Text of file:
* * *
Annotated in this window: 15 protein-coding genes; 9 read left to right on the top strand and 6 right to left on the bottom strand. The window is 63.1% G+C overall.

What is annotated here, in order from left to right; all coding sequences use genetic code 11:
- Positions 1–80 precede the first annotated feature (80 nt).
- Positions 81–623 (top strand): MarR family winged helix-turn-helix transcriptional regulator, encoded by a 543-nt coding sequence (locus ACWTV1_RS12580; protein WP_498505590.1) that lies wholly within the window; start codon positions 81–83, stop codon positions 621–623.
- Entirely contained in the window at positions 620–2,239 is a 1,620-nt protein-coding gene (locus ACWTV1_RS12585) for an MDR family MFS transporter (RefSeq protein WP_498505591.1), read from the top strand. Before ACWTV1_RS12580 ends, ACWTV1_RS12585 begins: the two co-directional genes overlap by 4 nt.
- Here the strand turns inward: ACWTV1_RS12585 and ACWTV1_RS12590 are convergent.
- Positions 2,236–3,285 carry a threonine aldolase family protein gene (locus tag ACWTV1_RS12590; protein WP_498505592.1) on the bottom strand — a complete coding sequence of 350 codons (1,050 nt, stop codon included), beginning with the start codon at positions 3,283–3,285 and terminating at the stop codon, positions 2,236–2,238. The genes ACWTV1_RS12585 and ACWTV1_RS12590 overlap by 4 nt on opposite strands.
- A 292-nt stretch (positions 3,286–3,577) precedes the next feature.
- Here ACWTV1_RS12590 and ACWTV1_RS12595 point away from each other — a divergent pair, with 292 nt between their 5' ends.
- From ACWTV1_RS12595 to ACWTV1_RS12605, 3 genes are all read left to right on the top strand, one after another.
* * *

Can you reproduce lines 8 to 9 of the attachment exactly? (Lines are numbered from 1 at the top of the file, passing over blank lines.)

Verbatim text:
- A 292-nt stretch (positions 3,286–3,577) precedes the next feature.
- Here ACWTV1_RS12590 and ACWTV1_RS12595 point away from each other — a divergent pair, with 292 nt between their 5' ends.